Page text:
More than any other mostly inevitable part of life, being in the car has always been my favorite.
I love the feel of the steering wheel turning in my fingers, the smell of a fall evening coming through my rolled-down windows and the mix of the no-limits conversation and let’s-belt-it-at-the-top-of-our-lungs singing. I love riding in the passenger seat, feet up on the dash and my ponytail flying outside the window.
Yeah, I love being in the car. But the reason isn’t the car. It’s a person.
While I’m sure it happened before then, the first car ride I remember with my dad was when I was six years old. We went to the furniture store – I told my dad I was his “opinion-ator,” and after he lovingly told me that wasn’t a word, he obliged my insistence on using it.
There was never any space for silence on those rides. Not because we feared the awkwardness, but because we never ran out of things to say. We didn’t necessarily say “I love you;” the political debates, soccer tips and Johnny Cash lyrics said it for us.
I remember the repetition of the rides: my dad’s chuckle when he was secretly proud of me for saying something cynical, his desire to hear and talk about my newest poem and his angry expletives (sorry, dad) when – distracted by our talking – he accidentally cut someone off.
No matter how angry I was with him, I was the first to volunteer to run errands. If only for a chance to be his shotgun rider. He cared way too much about explaining directions and teaching me driving etiquette – “This is a merging lane, you’re supposed to accelerate!” – but I lived for the hour and a half with him to myself.
I started driving, quickly and selfishly choosing the drive as far away from home as often as I could, over the ones with my dad. I went to college, and now my dad’s car and mine share a driveway just 20 days of the year.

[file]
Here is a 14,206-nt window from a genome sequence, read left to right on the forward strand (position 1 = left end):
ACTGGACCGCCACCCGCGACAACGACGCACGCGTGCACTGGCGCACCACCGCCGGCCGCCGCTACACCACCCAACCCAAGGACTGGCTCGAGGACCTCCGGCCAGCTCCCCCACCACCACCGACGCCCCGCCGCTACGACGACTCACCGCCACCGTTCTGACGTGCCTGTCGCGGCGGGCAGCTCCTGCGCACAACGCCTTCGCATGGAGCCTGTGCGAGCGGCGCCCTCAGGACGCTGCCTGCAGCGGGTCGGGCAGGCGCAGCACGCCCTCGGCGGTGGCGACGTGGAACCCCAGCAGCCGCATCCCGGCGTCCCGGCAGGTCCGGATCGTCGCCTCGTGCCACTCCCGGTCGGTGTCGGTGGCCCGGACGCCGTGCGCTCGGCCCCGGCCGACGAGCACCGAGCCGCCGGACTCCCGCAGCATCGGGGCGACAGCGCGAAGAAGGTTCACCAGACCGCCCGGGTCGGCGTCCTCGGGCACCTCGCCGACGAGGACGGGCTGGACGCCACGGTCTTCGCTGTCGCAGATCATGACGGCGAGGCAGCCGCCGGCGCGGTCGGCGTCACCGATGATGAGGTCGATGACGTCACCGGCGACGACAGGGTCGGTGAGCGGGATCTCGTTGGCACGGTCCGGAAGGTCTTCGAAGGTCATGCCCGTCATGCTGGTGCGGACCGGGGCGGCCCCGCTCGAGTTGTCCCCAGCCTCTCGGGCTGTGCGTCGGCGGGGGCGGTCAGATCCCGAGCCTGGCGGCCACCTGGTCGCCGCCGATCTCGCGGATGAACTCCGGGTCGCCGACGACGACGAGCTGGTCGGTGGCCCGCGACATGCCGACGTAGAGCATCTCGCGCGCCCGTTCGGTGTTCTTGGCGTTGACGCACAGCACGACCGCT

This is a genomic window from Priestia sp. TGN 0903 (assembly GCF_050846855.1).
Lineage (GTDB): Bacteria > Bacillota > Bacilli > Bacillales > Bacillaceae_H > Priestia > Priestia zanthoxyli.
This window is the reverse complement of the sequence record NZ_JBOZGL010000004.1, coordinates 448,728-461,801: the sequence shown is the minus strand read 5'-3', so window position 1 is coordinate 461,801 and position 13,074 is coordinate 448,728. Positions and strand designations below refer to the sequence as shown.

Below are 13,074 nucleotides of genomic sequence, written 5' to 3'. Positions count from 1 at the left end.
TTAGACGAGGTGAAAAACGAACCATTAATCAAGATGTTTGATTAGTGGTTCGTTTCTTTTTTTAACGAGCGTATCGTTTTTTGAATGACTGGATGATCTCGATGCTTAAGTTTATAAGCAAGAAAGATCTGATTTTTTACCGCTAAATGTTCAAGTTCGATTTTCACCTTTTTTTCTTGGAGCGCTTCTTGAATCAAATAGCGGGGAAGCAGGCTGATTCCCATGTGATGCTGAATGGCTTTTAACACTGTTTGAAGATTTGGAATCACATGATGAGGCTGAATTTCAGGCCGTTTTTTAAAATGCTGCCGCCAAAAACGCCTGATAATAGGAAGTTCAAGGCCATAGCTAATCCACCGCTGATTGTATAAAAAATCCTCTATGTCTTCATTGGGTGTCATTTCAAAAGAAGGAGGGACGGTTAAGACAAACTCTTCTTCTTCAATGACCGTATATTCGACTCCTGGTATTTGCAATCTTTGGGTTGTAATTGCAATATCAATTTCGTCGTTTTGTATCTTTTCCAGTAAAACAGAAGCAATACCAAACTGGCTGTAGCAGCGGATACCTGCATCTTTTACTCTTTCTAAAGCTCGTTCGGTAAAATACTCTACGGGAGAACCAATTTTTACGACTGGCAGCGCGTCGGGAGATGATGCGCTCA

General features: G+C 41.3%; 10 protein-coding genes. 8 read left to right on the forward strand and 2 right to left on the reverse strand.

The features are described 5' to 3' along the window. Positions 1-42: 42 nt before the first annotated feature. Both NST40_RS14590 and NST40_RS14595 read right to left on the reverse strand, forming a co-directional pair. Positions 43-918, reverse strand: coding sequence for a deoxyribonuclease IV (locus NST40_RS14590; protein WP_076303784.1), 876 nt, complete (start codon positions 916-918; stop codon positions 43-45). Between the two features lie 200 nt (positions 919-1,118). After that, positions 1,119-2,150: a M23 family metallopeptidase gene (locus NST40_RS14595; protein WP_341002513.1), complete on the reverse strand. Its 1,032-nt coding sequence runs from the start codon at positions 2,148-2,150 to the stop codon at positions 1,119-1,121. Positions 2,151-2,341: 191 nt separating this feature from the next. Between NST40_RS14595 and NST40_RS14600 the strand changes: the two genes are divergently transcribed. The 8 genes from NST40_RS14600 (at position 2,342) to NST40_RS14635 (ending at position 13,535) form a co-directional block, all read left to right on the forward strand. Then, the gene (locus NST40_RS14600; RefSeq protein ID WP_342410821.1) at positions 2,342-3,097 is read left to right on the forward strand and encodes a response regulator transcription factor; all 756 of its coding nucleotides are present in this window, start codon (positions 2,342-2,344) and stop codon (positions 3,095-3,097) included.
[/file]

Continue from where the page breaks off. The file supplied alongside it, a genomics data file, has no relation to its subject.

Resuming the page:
And yet, at 22 years old, groggy and napping on my parent’s couch, I still jump at my dad’s car-ride invitations. A trip to the dump, out to lunch or two states away – it doesn’t matter. I’m there.
My dad still obliges my silly rants and preference for Sheryl Crow road trip playlists. I oblige his tangents about the danger of political correctness and his insistence at stopping only for Sheetz’s coffee.
I don’t think he’s perfect like I did when I was six; I’m not the adorable, wide-eyed girl with pigtails and lots of “Whys?” anymore either. Our words wind together like the curves in the road and we, sometimes awkwardly, try to fill the space of the car and time with the familiarity of each other – a dad and a daughter.
Blurred together like the lights streaking alongside the nighttime highway, we find a way.
And, alone in his passed-down Honda Civic, 217 miles from my old home, I roll the windows down and let Sheryl or Johnny fill the silence. More often than not, I call my dad.